With two anti-internet surveillance demos (today and tomorrow) planned during Barack Obama’s visit over the next two days, people might start realising that the Pirate Party – with their platform stressing online freedom – isn’t totally full of shit.
The American PRISM programme and its intrusion into the “lives of others” around the word is on everyone’s minds and paranoia is back in the German public discourse, especially after Der Spiegel revealed Germany’s own plans to ramp up internet surveillance last week. It’s time for the Pirates to make hay while the sun shines.
One of the more mature, articulate Pirates – Anke Domscheidt-Berg, featured in our October 2013 issue – has spearheaded the anti-PRISM efforts with a petition on Change.org, where she writes: “To allow a proponent of global surveillance culture to speak at the Brandenburg Gate, which became a symbol for the demise of a police state in 1989, shows a lack of sensitivity.” She and the Pirates will be protesting at the Siegessäule during Obama’s speech a few hundred metres away at the Brandenburg Gate at 3pm on Wednesday.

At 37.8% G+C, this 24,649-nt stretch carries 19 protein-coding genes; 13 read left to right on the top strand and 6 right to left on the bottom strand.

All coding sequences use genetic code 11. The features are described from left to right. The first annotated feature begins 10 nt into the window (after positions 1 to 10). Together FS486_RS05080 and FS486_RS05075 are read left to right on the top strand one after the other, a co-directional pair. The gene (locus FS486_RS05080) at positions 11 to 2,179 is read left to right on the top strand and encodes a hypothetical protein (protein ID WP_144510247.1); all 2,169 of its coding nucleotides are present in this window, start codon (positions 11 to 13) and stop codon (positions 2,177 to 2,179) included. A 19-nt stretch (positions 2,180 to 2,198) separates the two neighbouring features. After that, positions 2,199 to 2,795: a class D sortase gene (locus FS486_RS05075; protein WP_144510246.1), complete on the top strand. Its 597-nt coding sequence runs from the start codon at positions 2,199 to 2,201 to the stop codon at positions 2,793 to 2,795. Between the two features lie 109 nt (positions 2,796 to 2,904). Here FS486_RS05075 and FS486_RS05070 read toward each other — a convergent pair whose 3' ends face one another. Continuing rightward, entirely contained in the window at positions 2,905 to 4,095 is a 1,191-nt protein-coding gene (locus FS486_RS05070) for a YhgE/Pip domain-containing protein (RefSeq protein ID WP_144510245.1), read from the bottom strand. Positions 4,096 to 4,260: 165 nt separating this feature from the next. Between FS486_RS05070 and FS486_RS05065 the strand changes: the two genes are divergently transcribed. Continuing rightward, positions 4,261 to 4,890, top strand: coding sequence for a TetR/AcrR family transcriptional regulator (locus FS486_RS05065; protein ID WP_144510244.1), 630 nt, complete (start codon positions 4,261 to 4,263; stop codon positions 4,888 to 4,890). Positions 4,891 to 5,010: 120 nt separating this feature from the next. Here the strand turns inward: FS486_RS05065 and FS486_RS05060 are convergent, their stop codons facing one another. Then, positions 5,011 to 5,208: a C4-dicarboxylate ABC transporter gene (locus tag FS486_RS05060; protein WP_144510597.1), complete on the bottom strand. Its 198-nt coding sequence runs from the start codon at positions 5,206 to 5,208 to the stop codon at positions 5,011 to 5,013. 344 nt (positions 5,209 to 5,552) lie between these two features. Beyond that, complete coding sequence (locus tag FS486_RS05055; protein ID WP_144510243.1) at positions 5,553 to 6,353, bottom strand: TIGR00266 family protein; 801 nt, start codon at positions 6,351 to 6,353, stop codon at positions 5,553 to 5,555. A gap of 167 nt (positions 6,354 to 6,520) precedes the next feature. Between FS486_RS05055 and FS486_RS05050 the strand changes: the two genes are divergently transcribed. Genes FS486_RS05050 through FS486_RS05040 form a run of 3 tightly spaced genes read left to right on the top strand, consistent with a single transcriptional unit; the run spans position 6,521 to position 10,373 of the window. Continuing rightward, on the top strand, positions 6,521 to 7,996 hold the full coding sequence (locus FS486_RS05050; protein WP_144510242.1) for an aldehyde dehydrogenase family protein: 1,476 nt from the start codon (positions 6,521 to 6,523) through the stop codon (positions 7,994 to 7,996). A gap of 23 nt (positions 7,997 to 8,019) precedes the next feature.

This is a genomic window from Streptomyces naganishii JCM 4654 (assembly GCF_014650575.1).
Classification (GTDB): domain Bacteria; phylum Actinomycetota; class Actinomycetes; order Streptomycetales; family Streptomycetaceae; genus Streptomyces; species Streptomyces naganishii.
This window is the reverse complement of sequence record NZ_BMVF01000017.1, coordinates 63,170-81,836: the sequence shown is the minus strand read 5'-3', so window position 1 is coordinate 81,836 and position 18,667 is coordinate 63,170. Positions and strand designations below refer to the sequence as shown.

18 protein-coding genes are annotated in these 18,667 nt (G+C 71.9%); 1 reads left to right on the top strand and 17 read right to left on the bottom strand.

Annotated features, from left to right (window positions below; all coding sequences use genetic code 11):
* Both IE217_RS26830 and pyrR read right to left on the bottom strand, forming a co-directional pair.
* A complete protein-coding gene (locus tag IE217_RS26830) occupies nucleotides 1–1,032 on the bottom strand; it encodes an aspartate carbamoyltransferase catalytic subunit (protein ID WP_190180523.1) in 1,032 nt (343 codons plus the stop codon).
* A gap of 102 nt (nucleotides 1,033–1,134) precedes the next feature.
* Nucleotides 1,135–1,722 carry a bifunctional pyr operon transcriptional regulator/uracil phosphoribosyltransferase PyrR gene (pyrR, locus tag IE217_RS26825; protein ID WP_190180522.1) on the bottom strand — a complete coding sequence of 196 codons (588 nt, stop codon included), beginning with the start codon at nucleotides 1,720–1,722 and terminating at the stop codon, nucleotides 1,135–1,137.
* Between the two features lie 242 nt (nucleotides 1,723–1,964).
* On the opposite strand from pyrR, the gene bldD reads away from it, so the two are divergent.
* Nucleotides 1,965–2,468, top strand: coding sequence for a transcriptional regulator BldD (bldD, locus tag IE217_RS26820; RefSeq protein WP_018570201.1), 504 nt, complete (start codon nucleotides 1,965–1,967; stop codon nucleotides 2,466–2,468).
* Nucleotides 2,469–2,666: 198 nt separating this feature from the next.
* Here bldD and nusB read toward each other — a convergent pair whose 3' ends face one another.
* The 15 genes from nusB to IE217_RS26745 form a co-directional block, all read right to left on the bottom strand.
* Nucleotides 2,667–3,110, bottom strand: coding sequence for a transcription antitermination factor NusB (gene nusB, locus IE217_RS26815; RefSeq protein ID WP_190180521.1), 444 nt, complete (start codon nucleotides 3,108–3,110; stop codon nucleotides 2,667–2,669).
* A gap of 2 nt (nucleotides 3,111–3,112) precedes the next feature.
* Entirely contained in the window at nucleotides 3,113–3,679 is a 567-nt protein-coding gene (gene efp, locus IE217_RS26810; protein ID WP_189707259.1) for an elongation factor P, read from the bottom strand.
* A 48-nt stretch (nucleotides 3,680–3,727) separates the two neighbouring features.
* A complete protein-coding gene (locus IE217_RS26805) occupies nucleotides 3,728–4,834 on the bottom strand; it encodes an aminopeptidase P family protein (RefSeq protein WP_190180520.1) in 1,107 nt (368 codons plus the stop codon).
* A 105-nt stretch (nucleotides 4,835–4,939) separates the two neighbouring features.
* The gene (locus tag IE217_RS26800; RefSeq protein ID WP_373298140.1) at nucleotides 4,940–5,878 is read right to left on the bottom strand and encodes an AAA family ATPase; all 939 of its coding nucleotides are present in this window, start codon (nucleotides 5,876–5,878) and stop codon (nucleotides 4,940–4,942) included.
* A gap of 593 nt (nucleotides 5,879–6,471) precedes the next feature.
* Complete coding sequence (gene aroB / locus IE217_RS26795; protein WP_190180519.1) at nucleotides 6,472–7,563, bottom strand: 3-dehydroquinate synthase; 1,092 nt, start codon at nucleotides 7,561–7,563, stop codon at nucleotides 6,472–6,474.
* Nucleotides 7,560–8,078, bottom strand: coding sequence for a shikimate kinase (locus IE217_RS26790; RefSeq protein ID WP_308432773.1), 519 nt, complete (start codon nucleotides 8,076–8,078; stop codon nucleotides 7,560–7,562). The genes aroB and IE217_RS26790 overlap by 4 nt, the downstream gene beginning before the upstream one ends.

The Pirates are desperately in need of a change in course. After their 2011 storming of the Berlin parliament, the orange-clad nerds surfed on a wave of hype, scoring seats in local and state elections across Germany. Yet by autumn 2012, the ship was sinking as fast as it had risen in a sea of tweeted “shitstorms” – brutal, infantile party infighting conducted in plain view on Twitter – and the stuff that occurs in back rooms in old school politics. They also appeared to have gotten bogged down in jargony, fluffy discussions about “liquid democracy”, the end of work, 3D printing and all that futurist Jeremy Rifkin stuff that the average citizen doesn’t really have time to worry about in his or her stressful daily life. To boot, the motley crew was embarrassingly male – despite a lot of “post-gender” waffle – and at least one of the young women who climbed her way to the bridge was pilloried for getting a large advance on a book and then publicly decrying online “piracy” of it.
A big mess, in short. With voter support down to a mere 3.5 percent (below the 5 percent they would require to enter German parliament in the autumn elections), everyone thought the Pirates were as irrelevant to German politics as Captain Hook.
The PRISM affair may just be the killer issue they need to orchestrate a comeback.
Here’s more info about the Pirate demo during Obama’s speech.